Slides are available here, made from the same org file that this Hugo blogpost was generated from.

Membership Inference Attacks against Machine Learning Models 🔗

Reza Shokri, Marco Stronati, Congzheng Song, and Vitaly Shmatikov (2017)

Presented by Christabella Irwanto

Machine learning as a service 🔗

The elements of output vector are in [0, 1] and sum up to 1.

Machine learning privacy 🔗

In the context of the overall ML pipeline, we are considering a malicious client

Basic membership inference attack 🔗

E.g. patients’ clinical records in disease-related models.

Adversary model 🔗

Key contributions 🔑 🔗

Membership inference approach 🔗

For a given labeled data record \((\mathbf{x}, y)\) and a model \(f\)’s prediction vector \(\mathbf{y} = f(\mathbf{x})\), determine if \((\mathbf{x}, y)\) was in the model’s training dataset \(D^{train}_{target}\)

How is this even possible? 🔗

End-to-end attack process 🔗

How to train \(f_{attack}\) without detailed knowledge of \(f_{target}\) or its training set? 🔗

Shadow models 🔗

Any overlap and the attack will perform better

  • The training datasets of the shadow models may overlap.
  • Shadow models must be trained similarly to target model, either with same training algorithm and model structure if known, or with the same ML service.
  • All models’ internal parameters are trained independently.

Synthesizing datasets for \(f_{shadow}\) 🔗

Model-based synthesis 🔗

  • (1) Search the space of possible data records to find high confidence inputs, and (2) sample from these records.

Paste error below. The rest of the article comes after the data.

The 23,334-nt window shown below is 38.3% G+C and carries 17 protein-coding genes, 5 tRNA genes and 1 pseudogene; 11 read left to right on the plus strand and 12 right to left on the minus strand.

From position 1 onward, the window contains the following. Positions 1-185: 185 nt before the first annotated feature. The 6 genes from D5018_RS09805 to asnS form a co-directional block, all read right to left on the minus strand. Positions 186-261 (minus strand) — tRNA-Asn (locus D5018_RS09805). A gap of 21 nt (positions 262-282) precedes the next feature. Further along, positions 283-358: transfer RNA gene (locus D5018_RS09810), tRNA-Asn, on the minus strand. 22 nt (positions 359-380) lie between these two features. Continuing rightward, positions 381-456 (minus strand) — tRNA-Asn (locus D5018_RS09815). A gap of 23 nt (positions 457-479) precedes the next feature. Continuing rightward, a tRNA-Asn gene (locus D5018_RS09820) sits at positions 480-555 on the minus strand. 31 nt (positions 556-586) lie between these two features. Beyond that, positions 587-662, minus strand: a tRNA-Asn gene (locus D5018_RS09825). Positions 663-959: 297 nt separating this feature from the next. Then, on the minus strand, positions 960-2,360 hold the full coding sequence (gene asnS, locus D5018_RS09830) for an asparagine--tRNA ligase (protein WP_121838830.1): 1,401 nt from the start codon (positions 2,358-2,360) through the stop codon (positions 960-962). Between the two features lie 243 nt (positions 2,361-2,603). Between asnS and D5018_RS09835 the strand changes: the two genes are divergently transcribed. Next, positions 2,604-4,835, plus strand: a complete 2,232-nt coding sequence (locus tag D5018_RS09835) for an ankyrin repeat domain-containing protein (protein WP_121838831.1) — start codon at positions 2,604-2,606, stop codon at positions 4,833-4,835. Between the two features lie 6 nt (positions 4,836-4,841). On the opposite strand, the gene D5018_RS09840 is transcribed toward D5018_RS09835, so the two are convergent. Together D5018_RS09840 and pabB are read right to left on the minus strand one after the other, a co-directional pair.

• Initialization values sampled uniformly at random from entire possible range.
  • Hill-climbing objective
    • not met: \(k\) features randomized again
    • met, but not sufficient: add to rejections count and reduce \(k\) if too many rejects
      • controls diameter of search around accepted record
    • met, and sufficient: select record with probability \(y_c\)

Training dataset for \(f_{attack}\) 🔗

Training \(f_{attack}\) 🔗

Experiments 🔗

Evaluation methodology 🔗

Results 🔗

Effect of overfitting 🔗

Precision on CIFAR against CNN (Fig. 4) 🔗

Precision on Purchase Dataset against all target models 🔗

Failure modes 🔗

Effect of noisy shadow data on precision (Fig. 8) 🔗

Real data 10% noise 20% noise
Precision 0.678 0.666 0.613
Recall 0.98 0.99 1.00

Real data vs synthetic data (Fig. 9) 🔗

algorithm cannot synthesize representatives of these classes via search.

Why do the attacks work? 🔗

Overfitting from train-test gap 🔗

Models with higher generalizability are less vulnerable to membership inference attack

Relating accuracy and uncertainty of \(\mathbf{y}\) to membership 🔗

Mitigation strategies 🔗

Evaluation of strategies 🔗

Conclusion 🔗

Model inversion 🔗

Privacy-preserving machine learning 🔗

ML Models that Remember Too Much (MTRTM) 🔗

Commentary 🔗

Commentary 🔗

Discussion topics 🤔 🔗

Discussion topics 🤔 🔗